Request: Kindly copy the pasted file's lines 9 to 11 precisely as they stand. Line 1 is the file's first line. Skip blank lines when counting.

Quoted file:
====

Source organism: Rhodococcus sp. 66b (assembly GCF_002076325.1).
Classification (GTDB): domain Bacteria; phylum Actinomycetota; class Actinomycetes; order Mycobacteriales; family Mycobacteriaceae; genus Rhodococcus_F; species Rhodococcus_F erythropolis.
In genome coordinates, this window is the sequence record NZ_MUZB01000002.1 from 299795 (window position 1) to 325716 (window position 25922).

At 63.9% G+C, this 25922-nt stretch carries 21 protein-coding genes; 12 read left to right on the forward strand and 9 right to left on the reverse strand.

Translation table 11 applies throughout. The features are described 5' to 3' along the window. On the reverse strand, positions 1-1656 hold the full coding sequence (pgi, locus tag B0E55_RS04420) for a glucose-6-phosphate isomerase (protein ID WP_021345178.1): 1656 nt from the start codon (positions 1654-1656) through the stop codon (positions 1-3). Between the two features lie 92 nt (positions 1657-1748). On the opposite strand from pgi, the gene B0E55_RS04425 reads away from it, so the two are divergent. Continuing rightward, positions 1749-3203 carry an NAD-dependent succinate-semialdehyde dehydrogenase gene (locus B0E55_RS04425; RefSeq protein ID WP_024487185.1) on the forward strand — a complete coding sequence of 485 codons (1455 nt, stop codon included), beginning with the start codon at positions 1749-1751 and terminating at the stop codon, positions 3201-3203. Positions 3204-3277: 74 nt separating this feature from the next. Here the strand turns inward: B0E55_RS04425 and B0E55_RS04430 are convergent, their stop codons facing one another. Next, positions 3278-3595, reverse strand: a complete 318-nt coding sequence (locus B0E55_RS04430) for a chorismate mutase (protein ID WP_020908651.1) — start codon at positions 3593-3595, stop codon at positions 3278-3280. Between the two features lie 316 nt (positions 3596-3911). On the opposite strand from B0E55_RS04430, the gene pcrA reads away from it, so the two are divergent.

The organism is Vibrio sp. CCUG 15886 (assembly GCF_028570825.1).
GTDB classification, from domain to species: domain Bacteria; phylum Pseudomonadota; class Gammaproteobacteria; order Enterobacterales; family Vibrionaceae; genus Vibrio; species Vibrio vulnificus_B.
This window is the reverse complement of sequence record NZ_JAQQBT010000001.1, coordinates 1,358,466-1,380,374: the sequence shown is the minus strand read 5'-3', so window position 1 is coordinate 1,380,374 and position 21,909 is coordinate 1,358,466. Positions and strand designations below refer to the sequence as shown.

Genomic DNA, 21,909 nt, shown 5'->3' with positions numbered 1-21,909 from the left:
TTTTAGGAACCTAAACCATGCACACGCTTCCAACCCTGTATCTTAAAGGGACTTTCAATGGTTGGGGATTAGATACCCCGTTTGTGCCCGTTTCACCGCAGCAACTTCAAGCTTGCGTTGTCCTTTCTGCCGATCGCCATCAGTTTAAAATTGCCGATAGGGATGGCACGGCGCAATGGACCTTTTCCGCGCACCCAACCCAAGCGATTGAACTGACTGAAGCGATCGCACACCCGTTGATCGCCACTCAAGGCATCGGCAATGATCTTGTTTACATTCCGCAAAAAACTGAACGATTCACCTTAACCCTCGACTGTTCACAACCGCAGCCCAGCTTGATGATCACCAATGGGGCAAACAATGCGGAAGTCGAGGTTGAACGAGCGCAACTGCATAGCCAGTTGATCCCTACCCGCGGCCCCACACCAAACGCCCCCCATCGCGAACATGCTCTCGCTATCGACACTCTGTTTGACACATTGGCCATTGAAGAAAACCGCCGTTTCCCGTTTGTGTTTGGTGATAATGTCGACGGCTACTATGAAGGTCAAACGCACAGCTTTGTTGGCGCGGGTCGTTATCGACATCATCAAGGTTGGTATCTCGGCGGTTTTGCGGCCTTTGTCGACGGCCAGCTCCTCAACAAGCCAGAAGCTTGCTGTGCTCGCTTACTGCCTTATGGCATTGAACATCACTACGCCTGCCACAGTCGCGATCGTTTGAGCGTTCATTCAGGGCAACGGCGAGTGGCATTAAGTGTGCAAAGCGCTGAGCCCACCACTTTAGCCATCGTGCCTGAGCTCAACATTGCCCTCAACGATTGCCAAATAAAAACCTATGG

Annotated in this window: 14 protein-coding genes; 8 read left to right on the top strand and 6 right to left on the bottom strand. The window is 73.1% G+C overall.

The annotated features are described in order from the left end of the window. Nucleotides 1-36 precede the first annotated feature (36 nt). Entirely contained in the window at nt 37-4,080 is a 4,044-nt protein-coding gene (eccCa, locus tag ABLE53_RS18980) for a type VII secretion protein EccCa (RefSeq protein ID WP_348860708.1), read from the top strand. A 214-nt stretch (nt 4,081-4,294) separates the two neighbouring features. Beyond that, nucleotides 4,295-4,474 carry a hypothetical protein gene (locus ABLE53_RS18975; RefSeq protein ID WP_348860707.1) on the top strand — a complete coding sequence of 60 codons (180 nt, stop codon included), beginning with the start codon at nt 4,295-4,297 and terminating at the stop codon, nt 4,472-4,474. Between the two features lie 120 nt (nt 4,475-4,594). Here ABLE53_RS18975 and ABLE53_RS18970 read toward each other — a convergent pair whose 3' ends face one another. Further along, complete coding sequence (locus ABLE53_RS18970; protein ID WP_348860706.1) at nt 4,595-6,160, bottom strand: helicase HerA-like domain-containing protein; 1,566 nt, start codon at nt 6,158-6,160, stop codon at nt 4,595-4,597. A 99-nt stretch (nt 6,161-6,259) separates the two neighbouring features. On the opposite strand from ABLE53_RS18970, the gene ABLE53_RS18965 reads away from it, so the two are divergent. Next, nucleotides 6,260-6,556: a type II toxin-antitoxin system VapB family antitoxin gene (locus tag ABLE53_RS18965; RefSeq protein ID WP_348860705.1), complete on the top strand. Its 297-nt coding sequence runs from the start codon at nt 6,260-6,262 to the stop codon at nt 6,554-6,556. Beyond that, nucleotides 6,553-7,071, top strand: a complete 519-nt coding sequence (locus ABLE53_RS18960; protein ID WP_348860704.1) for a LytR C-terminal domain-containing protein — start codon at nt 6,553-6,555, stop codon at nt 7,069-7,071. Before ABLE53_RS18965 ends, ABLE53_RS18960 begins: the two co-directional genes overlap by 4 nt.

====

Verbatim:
Genomic DNA, 21,909 nt, shown 5'->3' with positions numbered 1-21,909 from the left:
TTTTAGGAACCTAAACCATGCACACGCTTCCAACCCTGTATCTTAAAGGGACTTTCAATGGTTGGGGATTAGATACCCCGTTTGTGCCCGTTTCACCGCAGCAACTTCAAGCTTGCGTTGTCCTTTCTGCCGATCGCCATCAGTTTAAAATTGCCGATAGGGATGGCACGGCGCAATGGACCTTTTCCGCGCACCCAACCCAAGCGATTGAACTGACTGAAGCGATCGCACACCCGTTGATCGCCACTCAAGGCATCGGCAATGATCTTGTTTACATTCCGCAAAAAACTGAACGATTCACCTTAACCCTCGACTGTTCACAACCGCAGCCCAGCTTGATGATCACCAATGGGGCAAACAATGCGGAAGTCGAGGTTGAACGAGCGCAACTGCATAGCCAGTTGATCCCTACCCGCGGCCCCACACCAAACGCCCCCCATCGCGAACATGCTCTCGCTATCGACACTCTGTTTGACACATTGGCCATTGAAGAAAACCGCCGTTTCCCGTTTGTGTTTGGTGATAATGTCGACGGCTACTATGAAGGTCAAACGCACAGCTTTGTTGGCGCGGGTCGTTATCGACATCATCAAGGTTGGTATCTCGGCGGTTTTGCGGCCTTTGTCGACGGCCAGCTCCTCAACAAGCCAGAAGCTTGCTGTGCTCGCTTACTGCCTTATGGCATTGAACATCACTACGCCTGCCACAGTCGCGATCGTTTGAGCGTTCATTCAGGGCAACGGCGAGTGGCATTAAGTGTGCAAAGCGCTGAGCCCACCACTTTAGCCATCGTGCCTGAGCTCAACATTGCCCTCAACGATTGCCAAATAAAAACCTATGG

Annotated in this window: 14 protein-coding genes; 8 read left to right on the top strand and 6 right to left on the bottom strand. The window is 73.1% G+C overall.